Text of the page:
There’s a great article in today’s FT Creative Business supplement (print only) outlining why online advertisers are starting to ditch formats that just annoy users. And popup ads are so annoying that AOL will be removing them from new versions of their software. Except it will still pop up its own ‘alerts’ and ‘special offers’; an interesting decision given that consumer research (in this case by Yahoo!) illustrates [pop-ups] have a detrimental brand effect. In fact one quote goes as far as to say:
Pop-ups were always the home of lazy creative and media-planning strategies.
And pop-unders are even more evil, along with interstitial full page ads and full page transparent Flash animations (they’re a bit more innovative & creative, but none-the-less intrusive). It’s no coincidence that Mozilla has a feature specifically aimed at turning off unsolicited windows (Advanced > Scripts & Plugins).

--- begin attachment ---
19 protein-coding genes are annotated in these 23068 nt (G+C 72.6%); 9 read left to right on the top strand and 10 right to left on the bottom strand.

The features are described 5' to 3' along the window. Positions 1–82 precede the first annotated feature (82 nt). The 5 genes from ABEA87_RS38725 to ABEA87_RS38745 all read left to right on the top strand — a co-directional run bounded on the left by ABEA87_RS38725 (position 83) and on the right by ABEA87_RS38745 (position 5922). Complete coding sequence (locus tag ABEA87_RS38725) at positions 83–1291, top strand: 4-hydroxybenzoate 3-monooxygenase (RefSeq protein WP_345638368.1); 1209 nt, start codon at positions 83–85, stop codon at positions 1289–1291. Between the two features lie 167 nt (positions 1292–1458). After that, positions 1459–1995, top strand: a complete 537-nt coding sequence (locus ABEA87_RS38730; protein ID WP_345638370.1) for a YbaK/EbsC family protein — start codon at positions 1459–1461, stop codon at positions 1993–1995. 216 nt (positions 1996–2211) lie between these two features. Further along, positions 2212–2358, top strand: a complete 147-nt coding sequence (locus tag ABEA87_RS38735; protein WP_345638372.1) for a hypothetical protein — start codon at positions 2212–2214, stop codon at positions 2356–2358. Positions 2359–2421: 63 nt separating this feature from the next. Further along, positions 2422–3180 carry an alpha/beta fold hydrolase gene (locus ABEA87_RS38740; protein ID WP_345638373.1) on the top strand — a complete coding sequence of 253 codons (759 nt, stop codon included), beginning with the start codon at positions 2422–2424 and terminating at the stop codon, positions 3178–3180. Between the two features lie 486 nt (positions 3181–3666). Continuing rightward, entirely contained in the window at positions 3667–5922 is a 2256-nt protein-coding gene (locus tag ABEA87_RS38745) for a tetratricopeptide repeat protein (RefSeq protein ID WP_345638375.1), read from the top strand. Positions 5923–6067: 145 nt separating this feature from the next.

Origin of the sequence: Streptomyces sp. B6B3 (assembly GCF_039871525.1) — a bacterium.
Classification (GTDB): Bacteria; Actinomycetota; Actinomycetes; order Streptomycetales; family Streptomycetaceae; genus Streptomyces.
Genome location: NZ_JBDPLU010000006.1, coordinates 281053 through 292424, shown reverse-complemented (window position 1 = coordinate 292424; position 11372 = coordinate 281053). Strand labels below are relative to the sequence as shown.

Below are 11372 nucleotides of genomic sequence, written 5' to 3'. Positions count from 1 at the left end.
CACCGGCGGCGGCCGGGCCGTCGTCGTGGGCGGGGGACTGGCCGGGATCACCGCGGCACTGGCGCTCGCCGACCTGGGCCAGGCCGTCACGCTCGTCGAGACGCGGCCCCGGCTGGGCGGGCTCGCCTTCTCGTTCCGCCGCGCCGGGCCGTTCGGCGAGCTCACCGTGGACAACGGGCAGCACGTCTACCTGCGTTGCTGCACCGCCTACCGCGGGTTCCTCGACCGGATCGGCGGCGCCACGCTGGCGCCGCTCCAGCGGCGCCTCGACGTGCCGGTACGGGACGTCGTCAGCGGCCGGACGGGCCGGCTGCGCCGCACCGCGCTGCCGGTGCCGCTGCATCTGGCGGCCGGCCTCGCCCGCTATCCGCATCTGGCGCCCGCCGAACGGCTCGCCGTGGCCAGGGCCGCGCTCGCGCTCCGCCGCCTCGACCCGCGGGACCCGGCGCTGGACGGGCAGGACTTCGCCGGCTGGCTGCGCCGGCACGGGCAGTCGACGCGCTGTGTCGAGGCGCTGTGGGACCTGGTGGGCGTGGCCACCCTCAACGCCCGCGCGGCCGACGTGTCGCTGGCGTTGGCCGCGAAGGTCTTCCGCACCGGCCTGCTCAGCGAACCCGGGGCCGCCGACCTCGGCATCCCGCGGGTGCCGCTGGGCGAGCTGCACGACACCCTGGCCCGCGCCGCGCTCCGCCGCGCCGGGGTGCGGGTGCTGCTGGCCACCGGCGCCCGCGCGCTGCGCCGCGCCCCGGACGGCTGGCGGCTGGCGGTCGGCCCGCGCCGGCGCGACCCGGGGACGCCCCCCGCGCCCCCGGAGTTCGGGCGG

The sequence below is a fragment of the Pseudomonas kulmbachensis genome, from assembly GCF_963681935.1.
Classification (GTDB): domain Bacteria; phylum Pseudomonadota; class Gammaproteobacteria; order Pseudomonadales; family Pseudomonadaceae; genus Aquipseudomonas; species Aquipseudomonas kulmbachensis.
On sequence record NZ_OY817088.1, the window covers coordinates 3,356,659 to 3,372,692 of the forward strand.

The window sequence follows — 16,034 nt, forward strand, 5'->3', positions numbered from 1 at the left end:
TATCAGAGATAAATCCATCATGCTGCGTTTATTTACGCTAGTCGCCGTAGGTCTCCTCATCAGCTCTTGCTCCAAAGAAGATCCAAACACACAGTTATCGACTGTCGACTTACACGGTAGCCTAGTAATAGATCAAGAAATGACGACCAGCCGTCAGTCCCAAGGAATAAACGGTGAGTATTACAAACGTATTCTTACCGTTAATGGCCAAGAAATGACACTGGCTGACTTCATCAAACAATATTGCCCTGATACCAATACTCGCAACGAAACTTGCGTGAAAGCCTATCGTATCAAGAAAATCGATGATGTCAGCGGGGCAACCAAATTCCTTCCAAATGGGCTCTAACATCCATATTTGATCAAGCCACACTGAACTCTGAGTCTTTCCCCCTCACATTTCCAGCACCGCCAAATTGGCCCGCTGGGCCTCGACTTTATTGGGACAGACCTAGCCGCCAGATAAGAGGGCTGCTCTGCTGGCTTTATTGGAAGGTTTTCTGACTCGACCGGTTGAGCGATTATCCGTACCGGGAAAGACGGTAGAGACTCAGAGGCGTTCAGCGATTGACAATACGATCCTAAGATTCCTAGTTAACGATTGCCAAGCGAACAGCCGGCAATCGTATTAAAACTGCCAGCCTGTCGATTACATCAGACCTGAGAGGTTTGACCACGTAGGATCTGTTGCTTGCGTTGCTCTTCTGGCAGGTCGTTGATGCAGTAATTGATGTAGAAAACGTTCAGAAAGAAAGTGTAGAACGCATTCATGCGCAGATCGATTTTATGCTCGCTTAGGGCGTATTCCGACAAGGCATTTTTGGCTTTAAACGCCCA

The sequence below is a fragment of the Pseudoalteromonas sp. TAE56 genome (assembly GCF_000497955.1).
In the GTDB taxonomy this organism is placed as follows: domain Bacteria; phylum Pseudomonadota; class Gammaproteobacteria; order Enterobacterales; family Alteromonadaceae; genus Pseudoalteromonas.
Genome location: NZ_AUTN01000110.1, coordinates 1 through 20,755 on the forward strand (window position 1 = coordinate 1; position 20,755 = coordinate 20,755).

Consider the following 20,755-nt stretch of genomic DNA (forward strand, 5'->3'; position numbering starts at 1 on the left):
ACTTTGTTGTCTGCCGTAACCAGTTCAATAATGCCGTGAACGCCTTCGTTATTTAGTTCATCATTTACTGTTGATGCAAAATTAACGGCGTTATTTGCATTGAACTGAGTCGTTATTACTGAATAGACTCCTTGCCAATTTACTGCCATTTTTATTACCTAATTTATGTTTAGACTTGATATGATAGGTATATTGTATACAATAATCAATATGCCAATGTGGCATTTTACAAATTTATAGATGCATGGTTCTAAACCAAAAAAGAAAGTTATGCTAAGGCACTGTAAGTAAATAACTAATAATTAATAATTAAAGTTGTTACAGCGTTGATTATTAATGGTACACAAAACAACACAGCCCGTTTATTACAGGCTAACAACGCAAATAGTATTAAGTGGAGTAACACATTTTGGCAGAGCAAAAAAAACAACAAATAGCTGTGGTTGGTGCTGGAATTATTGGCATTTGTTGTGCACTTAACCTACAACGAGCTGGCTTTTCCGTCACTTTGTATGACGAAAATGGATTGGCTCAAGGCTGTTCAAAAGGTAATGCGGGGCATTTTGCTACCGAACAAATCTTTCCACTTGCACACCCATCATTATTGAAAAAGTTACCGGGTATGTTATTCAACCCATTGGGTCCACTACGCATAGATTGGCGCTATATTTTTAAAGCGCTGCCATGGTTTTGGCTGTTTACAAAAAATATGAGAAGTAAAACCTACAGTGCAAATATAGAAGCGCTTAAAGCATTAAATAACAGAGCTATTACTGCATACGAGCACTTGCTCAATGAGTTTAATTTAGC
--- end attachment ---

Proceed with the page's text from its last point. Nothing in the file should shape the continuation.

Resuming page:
The article goes on to highlight other approaches to Internet advertising, including the hugely successful BMW short films campaign starring Clive Owen; they also happen to be the first fully accessible films online. In terms of advertising on content sites, an interesting approach is to use sessions where a visitor will only see ads from one advertiser. This empowers the advertiser to present ads in a narrative sequence, as demonstrated (usually badly) by sponsors of individual television programmes.
I think it’s fair to say that Internet advertising is here to stay (we accept it in all other media) so let’s hope advertising agencies will accelerate the trend away from intrusive ads and concentrate their energies on more positive methods of engaging our attention.
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